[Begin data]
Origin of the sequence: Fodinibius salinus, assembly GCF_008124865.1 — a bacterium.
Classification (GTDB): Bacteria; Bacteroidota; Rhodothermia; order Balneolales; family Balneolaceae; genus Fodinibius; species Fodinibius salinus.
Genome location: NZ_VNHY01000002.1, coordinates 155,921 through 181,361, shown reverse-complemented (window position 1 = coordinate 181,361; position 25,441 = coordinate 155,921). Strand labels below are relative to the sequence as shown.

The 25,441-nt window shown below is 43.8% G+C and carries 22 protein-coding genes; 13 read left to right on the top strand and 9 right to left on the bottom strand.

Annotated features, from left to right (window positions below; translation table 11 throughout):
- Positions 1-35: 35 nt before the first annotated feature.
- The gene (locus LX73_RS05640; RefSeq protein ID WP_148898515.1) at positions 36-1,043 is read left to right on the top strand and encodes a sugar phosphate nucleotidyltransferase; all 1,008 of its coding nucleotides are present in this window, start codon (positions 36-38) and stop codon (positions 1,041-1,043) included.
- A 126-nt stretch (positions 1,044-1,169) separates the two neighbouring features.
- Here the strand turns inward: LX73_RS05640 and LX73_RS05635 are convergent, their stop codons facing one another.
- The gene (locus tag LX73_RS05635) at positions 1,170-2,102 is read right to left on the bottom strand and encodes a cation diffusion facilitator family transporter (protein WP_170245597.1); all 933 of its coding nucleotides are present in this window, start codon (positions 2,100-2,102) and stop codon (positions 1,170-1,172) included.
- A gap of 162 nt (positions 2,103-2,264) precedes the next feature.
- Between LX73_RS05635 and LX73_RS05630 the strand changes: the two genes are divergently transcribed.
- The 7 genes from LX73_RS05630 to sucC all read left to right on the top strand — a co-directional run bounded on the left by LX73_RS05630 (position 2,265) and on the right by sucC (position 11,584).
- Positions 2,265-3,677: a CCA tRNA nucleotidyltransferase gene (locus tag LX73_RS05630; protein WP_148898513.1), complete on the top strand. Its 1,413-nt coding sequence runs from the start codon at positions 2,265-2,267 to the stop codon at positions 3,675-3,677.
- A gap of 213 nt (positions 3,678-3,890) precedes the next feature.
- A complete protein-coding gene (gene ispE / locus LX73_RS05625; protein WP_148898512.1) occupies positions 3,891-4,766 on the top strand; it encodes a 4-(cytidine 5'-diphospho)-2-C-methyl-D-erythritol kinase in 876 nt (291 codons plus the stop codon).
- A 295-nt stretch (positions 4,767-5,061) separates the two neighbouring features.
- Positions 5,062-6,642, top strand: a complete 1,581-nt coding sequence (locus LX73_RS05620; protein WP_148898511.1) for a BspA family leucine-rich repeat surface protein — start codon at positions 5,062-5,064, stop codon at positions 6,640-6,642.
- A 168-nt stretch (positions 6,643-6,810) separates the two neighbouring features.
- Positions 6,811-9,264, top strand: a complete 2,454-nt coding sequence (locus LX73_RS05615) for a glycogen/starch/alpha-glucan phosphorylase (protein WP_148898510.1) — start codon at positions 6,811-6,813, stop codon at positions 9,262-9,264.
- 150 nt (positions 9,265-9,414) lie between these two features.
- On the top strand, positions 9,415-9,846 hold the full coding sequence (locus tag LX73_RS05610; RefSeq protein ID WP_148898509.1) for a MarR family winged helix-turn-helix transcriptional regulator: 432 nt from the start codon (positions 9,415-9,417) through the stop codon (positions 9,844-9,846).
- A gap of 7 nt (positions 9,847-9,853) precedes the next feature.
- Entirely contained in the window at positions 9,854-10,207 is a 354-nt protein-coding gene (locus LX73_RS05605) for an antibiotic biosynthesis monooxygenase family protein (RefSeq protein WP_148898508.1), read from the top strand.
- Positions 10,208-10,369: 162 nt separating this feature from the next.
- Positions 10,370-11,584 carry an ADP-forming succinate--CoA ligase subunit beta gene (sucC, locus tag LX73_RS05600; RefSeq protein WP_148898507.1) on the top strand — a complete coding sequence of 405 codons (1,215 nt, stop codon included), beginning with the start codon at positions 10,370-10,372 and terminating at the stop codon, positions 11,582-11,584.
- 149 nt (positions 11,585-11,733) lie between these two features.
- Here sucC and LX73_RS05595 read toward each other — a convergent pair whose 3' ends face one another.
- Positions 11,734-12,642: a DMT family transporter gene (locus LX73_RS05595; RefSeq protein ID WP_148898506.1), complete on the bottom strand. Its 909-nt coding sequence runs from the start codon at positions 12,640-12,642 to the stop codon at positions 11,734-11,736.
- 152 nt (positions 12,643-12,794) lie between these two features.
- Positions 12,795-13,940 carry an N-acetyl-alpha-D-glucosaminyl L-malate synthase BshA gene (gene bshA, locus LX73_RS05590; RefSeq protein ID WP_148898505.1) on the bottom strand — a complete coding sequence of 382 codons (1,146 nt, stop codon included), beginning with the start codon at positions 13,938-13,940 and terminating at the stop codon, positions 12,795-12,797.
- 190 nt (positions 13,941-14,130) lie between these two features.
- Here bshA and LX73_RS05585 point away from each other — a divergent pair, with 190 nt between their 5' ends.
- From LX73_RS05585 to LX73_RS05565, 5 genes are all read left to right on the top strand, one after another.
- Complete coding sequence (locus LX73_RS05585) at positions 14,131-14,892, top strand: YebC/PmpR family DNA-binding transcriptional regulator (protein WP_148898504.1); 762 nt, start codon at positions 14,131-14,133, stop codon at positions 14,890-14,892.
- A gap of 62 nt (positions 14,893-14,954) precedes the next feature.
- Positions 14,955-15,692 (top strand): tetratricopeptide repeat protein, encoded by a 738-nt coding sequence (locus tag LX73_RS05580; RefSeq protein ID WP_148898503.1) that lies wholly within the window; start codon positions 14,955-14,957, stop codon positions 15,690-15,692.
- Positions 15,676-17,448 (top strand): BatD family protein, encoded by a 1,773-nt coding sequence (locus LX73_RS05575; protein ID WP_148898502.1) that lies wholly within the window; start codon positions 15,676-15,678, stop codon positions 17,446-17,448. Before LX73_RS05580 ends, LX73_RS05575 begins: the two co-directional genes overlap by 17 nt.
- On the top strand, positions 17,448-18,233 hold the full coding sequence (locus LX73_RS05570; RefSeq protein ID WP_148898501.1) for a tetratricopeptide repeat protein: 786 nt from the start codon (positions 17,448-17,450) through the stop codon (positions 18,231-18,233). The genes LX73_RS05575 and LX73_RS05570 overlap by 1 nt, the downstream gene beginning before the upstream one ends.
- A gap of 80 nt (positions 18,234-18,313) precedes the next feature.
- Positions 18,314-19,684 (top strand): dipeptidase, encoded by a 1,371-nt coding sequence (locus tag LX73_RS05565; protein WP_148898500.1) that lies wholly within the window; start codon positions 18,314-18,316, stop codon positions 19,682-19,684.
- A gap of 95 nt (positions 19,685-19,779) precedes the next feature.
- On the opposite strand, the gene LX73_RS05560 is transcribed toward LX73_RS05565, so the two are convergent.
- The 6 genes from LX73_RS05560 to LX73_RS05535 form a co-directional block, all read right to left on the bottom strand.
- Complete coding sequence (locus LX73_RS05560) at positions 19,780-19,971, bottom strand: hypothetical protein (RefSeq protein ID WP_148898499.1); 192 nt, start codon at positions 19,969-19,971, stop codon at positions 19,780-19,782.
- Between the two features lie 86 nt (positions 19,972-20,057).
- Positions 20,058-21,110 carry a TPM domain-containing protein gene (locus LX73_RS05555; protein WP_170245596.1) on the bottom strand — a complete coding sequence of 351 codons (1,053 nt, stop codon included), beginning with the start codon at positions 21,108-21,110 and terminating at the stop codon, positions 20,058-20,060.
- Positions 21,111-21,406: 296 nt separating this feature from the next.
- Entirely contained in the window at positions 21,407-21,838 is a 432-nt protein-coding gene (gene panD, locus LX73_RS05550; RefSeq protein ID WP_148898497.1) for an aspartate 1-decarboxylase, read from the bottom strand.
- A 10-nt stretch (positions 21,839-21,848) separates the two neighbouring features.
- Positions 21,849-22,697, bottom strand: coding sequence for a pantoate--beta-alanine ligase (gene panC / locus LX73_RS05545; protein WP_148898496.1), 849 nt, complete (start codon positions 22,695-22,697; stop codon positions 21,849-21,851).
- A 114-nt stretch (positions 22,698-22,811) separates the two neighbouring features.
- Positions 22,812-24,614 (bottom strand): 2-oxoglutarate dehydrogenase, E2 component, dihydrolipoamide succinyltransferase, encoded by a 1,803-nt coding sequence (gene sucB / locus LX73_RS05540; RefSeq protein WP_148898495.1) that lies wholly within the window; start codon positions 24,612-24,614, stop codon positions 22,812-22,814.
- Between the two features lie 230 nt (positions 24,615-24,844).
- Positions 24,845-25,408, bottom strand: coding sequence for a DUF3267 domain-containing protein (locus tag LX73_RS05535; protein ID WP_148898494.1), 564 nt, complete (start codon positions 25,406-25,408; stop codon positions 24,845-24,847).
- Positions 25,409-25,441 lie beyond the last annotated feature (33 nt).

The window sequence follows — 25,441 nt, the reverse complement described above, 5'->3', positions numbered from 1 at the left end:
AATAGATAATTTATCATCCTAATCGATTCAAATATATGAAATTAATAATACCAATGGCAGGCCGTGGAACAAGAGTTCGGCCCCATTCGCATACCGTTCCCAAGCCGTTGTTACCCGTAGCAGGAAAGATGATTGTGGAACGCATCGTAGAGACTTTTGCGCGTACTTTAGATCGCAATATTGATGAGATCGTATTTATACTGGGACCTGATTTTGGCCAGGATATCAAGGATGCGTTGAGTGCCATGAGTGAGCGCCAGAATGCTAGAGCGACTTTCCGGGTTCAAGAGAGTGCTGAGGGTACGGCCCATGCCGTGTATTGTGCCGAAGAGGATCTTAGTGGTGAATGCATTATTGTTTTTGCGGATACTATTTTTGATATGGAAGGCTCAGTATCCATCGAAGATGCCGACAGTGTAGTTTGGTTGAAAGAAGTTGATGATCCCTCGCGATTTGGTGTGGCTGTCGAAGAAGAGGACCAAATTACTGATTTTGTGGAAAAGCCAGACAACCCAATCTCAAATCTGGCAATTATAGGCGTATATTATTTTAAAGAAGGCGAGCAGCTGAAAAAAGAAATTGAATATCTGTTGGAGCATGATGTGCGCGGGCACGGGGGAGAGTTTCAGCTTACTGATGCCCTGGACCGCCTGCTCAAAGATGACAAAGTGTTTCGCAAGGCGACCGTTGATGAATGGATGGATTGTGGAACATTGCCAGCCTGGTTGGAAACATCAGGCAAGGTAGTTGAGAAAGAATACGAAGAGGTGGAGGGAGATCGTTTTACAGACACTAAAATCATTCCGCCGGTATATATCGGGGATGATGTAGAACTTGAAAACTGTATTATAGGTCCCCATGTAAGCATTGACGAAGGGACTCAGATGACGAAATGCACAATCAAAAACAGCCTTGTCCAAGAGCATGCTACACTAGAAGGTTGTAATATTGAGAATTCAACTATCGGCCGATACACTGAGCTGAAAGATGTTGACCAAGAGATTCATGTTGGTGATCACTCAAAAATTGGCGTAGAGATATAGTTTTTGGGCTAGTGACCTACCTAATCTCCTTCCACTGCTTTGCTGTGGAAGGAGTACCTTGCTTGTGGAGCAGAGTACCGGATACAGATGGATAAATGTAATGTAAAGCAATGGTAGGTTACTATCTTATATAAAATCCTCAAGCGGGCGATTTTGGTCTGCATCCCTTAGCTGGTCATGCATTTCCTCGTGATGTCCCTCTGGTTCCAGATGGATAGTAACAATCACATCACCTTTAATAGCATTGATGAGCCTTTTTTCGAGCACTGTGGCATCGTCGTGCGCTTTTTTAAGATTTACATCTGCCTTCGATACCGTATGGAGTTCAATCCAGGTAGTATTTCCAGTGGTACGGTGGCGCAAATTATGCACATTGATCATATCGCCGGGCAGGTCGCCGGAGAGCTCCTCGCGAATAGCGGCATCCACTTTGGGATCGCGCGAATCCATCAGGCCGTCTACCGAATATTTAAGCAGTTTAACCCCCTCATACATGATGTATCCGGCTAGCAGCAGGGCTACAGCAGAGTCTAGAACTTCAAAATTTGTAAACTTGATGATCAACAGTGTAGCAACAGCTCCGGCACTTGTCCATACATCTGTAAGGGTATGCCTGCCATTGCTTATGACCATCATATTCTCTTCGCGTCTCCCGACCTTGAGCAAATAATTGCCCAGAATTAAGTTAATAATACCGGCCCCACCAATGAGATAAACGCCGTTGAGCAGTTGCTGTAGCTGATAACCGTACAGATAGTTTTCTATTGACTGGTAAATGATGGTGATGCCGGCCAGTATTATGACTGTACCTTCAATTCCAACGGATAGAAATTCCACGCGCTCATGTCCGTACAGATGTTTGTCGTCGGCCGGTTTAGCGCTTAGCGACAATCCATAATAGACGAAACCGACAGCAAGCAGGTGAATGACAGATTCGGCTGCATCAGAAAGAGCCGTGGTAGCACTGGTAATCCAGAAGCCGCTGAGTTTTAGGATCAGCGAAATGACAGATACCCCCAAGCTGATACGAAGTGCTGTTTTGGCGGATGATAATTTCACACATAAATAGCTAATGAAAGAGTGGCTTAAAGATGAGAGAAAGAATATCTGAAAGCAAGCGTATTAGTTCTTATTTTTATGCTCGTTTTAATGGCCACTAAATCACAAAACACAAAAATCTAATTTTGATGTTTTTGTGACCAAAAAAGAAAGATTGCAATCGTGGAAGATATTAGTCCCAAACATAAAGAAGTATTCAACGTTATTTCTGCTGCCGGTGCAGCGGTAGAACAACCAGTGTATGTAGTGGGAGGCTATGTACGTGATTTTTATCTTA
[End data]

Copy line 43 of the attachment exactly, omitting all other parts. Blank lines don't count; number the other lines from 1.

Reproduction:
- On the opposite strand, the gene LX73_RS05560 is transcribed toward LX73_RS05565, so the two are convergent.